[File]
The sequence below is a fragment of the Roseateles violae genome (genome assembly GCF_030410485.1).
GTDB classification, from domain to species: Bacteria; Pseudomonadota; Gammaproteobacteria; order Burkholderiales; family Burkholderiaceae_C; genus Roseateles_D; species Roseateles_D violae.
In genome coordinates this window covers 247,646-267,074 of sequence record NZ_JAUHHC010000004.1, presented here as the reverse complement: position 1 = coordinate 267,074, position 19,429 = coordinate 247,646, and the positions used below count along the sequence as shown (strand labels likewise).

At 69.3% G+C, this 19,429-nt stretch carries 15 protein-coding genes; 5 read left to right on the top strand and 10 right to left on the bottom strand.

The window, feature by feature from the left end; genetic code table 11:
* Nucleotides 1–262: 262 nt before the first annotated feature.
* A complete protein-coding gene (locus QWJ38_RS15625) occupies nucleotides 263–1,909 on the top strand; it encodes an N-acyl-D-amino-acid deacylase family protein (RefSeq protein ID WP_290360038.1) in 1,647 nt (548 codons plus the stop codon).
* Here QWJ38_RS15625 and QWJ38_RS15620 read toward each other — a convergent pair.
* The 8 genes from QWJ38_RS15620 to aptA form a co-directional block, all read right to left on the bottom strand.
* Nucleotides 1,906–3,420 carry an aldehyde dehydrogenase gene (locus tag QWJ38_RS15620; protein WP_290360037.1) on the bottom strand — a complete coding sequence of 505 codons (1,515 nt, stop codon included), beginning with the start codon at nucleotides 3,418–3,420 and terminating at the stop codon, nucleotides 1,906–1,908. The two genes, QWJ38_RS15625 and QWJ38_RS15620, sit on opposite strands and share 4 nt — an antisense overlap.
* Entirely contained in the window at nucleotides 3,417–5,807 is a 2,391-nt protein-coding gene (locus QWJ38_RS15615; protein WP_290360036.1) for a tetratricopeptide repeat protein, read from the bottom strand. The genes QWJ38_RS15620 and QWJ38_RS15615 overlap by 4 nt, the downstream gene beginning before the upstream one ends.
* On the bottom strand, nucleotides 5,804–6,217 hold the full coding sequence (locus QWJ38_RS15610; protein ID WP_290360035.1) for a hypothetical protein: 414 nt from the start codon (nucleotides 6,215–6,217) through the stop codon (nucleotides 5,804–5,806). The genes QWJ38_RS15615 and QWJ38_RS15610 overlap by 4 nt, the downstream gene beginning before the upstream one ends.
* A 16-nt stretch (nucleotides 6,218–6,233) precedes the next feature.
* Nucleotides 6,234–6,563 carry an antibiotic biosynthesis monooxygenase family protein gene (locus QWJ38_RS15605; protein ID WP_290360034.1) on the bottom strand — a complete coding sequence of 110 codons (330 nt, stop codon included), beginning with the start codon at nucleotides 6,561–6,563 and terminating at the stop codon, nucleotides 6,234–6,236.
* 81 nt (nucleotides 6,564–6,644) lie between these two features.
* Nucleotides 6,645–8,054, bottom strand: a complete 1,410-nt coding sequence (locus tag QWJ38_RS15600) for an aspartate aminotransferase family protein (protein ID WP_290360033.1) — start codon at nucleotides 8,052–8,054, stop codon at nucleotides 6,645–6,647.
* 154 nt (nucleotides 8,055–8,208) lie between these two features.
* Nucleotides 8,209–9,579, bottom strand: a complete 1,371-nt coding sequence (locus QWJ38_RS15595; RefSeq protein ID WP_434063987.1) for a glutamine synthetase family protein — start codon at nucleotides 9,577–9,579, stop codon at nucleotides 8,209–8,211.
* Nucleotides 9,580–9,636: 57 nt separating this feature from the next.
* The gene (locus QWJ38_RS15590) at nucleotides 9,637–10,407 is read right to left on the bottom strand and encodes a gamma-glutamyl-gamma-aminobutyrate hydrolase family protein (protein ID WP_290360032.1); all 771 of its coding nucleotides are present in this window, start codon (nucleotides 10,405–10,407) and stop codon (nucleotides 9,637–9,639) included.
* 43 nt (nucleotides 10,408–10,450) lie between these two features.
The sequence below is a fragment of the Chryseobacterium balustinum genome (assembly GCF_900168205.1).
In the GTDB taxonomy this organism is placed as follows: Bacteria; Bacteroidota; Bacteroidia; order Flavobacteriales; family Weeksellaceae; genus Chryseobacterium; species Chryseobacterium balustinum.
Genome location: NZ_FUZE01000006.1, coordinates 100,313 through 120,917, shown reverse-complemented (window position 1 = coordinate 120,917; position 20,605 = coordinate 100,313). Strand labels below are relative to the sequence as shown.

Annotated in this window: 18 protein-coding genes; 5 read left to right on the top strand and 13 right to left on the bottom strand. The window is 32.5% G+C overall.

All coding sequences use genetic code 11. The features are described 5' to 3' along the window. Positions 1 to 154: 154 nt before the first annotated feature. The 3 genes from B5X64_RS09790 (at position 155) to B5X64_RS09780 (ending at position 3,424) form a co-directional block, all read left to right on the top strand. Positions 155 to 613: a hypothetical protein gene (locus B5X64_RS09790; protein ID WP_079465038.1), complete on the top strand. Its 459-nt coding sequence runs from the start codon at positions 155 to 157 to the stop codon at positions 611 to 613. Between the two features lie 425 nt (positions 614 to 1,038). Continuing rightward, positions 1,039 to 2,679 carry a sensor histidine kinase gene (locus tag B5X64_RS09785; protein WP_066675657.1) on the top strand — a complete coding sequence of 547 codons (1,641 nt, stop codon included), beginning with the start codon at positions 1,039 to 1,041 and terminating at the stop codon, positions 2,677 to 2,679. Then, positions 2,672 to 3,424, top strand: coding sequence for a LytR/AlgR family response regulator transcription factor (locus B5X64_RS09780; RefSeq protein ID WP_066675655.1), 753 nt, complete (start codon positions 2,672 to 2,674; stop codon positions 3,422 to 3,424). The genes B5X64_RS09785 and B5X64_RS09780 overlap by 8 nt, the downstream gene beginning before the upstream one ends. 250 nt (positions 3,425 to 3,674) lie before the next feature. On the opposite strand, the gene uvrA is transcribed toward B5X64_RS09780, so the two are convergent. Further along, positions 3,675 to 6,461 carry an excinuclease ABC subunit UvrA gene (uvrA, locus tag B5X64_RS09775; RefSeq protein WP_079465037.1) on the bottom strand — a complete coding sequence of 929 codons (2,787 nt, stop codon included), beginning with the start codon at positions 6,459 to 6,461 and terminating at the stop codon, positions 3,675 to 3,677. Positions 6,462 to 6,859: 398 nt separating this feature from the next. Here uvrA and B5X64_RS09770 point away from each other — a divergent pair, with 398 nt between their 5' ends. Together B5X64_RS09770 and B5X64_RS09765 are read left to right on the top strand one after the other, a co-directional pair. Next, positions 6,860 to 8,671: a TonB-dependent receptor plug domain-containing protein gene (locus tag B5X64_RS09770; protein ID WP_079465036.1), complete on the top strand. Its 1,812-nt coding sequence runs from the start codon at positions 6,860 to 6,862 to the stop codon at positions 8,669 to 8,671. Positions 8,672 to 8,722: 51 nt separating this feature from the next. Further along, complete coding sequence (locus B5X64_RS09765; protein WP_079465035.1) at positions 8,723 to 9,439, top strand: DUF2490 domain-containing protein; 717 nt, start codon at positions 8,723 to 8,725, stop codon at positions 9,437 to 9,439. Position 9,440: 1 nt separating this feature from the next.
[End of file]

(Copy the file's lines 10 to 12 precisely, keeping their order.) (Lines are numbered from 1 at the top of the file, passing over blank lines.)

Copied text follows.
* Nucleotides 1,906–3,420 carry an aldehyde dehydrogenase gene (locus tag QWJ38_RS15620; protein WP_290360037.1) on the bottom strand — a complete coding sequence of 505 codons (1,515 nt, stop codon included), beginning with the start codon at nucleotides 3,418–3,420 and terminating at the stop codon, nucleotides 1,906–1,908. The two genes, QWJ38_RS15625 and QWJ38_RS15620, sit on opposite strands and share 4 nt — an antisense overlap.
* Entirely contained in the window at nucleotides 3,417–5,807 is a 2,391-nt protein-coding gene (locus QWJ38_RS15615; protein WP_290360036.1) for a tetratricopeptide repeat protein, read from the bottom strand. The genes QWJ38_RS15620 and QWJ38_RS15615 overlap by 4 nt, the downstream gene beginning before the upstream one ends.
* On the bottom strand, nucleotides 5,804–6,217 hold the full coding sequence (locus QWJ38_RS15610; protein ID WP_290360035.1) for a hypothetical protein: 414 nt from the start codon (nucleotides 6,215–6,217) through the stop codon (nucleotides 5,804–5,806). The genes QWJ38_RS15615 and QWJ38_RS15610 overlap by 4 nt, the downstream gene beginning before the upstream one ends.